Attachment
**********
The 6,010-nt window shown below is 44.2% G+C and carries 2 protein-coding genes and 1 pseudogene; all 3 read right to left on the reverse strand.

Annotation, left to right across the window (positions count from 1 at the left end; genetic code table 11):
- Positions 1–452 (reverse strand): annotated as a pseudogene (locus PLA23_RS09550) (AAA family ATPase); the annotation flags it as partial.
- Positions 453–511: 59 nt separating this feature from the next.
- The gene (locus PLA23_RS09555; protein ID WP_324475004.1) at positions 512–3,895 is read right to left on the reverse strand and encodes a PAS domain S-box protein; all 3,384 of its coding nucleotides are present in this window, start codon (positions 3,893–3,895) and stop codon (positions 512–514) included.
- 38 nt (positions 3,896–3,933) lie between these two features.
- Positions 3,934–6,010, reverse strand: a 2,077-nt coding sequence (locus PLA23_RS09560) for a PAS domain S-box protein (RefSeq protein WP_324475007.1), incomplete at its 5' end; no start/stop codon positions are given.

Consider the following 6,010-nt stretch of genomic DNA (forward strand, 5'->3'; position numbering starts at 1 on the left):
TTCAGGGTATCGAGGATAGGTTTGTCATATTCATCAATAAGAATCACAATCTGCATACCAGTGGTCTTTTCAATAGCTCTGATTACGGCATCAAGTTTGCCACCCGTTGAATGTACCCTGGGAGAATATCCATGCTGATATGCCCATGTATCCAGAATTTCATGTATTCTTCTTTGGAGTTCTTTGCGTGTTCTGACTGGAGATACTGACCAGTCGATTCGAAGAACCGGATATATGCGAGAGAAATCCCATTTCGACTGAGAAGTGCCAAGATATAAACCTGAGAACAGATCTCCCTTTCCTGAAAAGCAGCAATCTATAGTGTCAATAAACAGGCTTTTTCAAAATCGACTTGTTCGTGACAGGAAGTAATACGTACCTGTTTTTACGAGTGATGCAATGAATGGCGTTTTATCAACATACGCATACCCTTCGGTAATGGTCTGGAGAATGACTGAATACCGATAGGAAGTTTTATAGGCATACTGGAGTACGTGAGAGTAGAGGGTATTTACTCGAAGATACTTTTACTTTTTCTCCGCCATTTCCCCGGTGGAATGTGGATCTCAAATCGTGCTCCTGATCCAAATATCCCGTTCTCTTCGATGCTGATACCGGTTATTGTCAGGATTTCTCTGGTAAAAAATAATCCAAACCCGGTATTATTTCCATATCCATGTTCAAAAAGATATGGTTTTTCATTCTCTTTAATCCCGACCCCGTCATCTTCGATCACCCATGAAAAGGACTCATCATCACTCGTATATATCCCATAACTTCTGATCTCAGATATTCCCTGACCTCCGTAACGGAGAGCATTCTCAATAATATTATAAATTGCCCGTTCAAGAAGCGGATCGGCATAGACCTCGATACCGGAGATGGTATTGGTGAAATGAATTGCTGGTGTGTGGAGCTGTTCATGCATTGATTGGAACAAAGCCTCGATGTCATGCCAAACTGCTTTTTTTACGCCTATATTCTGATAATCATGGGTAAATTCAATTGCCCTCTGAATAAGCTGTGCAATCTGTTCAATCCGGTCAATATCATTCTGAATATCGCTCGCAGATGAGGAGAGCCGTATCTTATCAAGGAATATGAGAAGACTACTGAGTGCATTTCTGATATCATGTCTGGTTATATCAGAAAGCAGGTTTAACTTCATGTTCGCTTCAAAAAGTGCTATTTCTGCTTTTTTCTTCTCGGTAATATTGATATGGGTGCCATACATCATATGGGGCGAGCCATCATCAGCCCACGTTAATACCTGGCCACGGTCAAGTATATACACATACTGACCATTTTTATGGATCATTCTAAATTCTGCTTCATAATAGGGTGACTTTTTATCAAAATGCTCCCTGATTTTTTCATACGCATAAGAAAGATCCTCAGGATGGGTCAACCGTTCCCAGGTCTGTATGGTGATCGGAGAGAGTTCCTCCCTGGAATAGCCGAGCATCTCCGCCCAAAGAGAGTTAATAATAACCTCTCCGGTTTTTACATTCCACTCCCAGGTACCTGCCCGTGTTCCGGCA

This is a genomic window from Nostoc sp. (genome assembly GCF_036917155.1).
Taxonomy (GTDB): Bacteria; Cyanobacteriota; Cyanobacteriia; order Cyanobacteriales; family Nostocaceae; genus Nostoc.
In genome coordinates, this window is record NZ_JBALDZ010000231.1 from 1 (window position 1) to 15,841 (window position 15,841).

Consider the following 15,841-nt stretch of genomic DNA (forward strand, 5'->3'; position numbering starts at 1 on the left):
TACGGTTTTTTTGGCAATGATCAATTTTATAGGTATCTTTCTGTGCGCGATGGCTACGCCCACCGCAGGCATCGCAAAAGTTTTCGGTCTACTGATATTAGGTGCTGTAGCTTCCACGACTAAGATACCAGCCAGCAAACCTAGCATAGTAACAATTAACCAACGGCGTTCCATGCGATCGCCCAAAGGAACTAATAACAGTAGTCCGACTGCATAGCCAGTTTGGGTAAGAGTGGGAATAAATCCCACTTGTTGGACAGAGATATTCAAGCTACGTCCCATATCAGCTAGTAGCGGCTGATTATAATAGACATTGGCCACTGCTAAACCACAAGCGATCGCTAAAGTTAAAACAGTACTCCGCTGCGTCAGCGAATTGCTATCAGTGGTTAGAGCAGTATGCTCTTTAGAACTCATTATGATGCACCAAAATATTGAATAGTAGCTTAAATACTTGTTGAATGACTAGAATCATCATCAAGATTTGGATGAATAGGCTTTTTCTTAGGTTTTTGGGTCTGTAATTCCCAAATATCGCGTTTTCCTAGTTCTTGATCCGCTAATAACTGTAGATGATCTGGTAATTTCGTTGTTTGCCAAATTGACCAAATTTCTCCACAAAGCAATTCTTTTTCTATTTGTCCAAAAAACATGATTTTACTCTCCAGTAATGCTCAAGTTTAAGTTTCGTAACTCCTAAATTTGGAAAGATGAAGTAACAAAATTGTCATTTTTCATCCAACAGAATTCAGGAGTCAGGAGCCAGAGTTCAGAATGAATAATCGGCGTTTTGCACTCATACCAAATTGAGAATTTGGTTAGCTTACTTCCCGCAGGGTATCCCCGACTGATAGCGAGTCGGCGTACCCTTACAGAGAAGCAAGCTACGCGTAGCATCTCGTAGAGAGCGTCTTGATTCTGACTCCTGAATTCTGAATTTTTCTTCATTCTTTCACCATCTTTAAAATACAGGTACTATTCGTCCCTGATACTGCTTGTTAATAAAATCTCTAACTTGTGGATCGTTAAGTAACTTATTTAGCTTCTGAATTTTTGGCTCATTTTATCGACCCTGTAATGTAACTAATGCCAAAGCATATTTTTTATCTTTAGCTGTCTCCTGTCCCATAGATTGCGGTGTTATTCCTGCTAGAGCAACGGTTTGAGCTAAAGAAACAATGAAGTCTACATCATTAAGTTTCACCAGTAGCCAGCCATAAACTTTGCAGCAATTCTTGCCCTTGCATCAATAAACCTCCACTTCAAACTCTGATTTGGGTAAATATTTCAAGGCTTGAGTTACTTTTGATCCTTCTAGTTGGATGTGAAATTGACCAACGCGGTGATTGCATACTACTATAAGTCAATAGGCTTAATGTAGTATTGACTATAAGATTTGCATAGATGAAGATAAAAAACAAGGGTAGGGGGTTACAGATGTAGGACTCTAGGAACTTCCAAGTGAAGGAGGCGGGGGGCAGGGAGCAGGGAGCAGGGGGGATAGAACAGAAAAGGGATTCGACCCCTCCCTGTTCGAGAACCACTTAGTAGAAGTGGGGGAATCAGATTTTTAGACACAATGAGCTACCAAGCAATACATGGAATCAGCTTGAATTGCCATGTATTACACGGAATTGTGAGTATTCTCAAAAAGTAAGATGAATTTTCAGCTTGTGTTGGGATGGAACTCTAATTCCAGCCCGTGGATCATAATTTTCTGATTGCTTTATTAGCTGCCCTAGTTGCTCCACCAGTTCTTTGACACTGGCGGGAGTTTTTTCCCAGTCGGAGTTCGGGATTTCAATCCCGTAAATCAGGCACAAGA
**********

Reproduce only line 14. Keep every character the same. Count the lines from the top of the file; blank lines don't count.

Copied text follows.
TACGGTTTTTTTGGCAATGATCAATTTTATAGGTATCTTTCTGTGCGCGATGGCTACGCCCACCGCAGGCATCGCAAAAGTTTTCGGTCTACTGATATTAGGTGCTGTAGCTTCCACGACTAAGATACCAGCCAGCAAACCTAGCATAGTAACAATTAACCAACGGCGTTCCATGCGATCGCCCAAAGGAACTAATAACAGTAGTCCGACTGCATAGCCAGTTTGGGTAAGAGTGGGAATAAATCCCACTTGTTGGACAGAGATATTCAAGCTACGTCCCATATCAGCTAGTAGCGGCTGATTATAATAGACATTGGCCACTGCTAAACCACAAGCGATCGCTAAAGTTAAAACAGTACTCCGCTGCGTCAGCGAATTGCTATCAGTGGTTAGAGCAGTATGCTCTTTAGAACTCATTATGATGCACCAAAATATTGAATAGTAGCTTAAATACTTGTTGAATGACTAGAATCATCATCAAGATTTGGATGAATAGGCTTTTTCTTAGGTTTTTGGGTCTGTAATTCCCAAATATCGCGTTTTCCTAGTTCTTGATCCGCTAATAACTGTAGATGATCTGGTAATTTCGTTGTTTGCCAAATTGACCAAATTTCTCCACAAAGCAATTCTTTTTCTATTTGTCCAAAAAACATGATTTTACTCTCCAGTAATGCTCAAGTTTAAGTTTCGTAACTCCTAAATTTGGAAAGATGAAGTAACAAAATTGTCATTTTTCATCCAACAGAATTCAGGAGTCAGGAGCCAGAGTTCAGAATGAATAATCGGCGTTTTGCACTCATACCAAATTGAGAATTTGGTTAGCTTACTTCCCGCAGGGTATCCCCGACTGATAGCGAGTCGGCGTACCCTTACAGAGAAGCAAGCTACGCGTAGCATCTCGTAGAGAGCGTCTTGATTCTGACTCCTGAATTCTGAATTTTTCTTCATTCTTTCACCATCTTTAAAATACAGGTACTATTCGTCCCTGATACTGCTTGTTAATAAAATCTCTAACTTGTGGATCGTTAAGTAACTTATTTAGCTTCTGAATTTTTGGCTCATTTTATCGACCCTGTAATGTAACTAATGCCAAAGCATATTTTTTATCTTTAGCTGTCTCCTGTCCCATAGATTGCGGTGTTATTCCTGCTAGAGCAACGGTTTGAGCTAAAGAAACAATGAAGTCTACATCATTAAGTTTCACCAGTAGCCAGCCATAAACTTTGCAGCAATTCTTGCCCTTGCATCAATAAACCTCCACTTCAAACTCTGATTTGGGTAAATATTTCAAGGCTTGAGTTACTTTTGATCCTTCTAGTTGGATGTGAAATTGACCAACGCGGTGATTGCATACTACTATAAGTCAATAGGCTTAATGTAGTATTGACTATAAGATTTGCATAGATGAAGATAAAAAACAAGGGTAGGGGGTTACAGATGTAGGACTCTAGGAACTTCCAAGTGAAGGAGGCGGGGGGCAGGGAGCAGGGAGCAGGGGGGATAGAACAGAAAAGGGATTCGACCCCTCCCTGTTCGAGAACCACTTAGTAGAAGTGGGGGAATCAGATTTTTAGACACAATGAGCTACCAAGCAATACATGGAATCAGCTTGAATTGCCATGTATTACACGGAATTGTGAGTATTCTCAAAAAGTAAGATGAATTTTCAGCTTGTGTTGGGATGGAACTCTAATTCCAGCCCGTGGATCATAATTTTCTGATTGCTTTATTAGCTGCCCTAGTTGCTCCACCAGTTCTTTGACACTGGCGGGAGTTTTTTCCCAGTCGGAGTTCGGGATTTCAATCCCGTAAATCAGGCACAAGA